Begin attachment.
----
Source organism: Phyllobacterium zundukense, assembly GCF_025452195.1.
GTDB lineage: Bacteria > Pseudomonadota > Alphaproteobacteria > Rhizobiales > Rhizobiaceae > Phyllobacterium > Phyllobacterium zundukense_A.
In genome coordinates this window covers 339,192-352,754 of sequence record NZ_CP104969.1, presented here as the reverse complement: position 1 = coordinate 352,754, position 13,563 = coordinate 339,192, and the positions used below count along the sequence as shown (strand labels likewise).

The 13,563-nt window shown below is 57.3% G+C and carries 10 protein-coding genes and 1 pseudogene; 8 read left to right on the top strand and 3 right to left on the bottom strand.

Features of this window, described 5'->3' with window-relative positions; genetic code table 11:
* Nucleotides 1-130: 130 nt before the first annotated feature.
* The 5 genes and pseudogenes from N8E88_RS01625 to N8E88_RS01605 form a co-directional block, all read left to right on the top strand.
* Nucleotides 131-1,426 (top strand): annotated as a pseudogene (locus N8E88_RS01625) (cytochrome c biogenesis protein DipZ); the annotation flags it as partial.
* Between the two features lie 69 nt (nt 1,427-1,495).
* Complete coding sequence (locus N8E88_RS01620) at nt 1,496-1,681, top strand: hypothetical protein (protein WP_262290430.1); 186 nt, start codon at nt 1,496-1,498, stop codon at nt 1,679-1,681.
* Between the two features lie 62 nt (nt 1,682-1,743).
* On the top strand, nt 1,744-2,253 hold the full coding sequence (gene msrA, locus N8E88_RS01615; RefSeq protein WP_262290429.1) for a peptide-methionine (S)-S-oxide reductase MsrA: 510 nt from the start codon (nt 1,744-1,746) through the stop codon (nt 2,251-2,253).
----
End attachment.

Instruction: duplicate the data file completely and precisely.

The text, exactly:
Source organism: Phyllobacterium zundukense, assembly GCF_025452195.1.
GTDB lineage: Bacteria > Pseudomonadota > Alphaproteobacteria > Rhizobiales > Rhizobiaceae > Phyllobacterium > Phyllobacterium zundukense_A.
In genome coordinates this window covers 339,192-352,754 of sequence record NZ_CP104969.1, presented here as the reverse complement: position 1 = coordinate 352,754, position 13,563 = coordinate 339,192, and the positions used below count along the sequence as shown (strand labels likewise).

The 13,563-nt window shown below is 57.3% G+C and carries 10 protein-coding genes and 1 pseudogene; 8 read left to right on the top strand and 3 right to left on the bottom strand.

Features of this window, described 5'->3' with window-relative positions; genetic code table 11:
* Nucleotides 1-130: 130 nt before the first annotated feature.
* The 5 genes and pseudogenes from N8E88_RS01625 to N8E88_RS01605 form a co-directional block, all read left to right on the top strand.
* Nucleotides 131-1,426 (top strand): annotated as a pseudogene (locus N8E88_RS01625) (cytochrome c biogenesis protein DipZ); the annotation flags it as partial.
* Between the two features lie 69 nt (nt 1,427-1,495).
* Complete coding sequence (locus N8E88_RS01620) at nt 1,496-1,681, top strand: hypothetical protein (protein WP_262290430.1); 186 nt, start codon at nt 1,496-1,498, stop codon at nt 1,679-1,681.
* Between the two features lie 62 nt (nt 1,682-1,743).
* On the top strand, nt 1,744-2,253 hold the full coding sequence (gene msrA, locus N8E88_RS01615; RefSeq protein WP_262290429.1) for a peptide-methionine (S)-S-oxide reductase MsrA: 510 nt from the start codon (nt 1,744-1,746) through the stop codon (nt 2,251-2,253).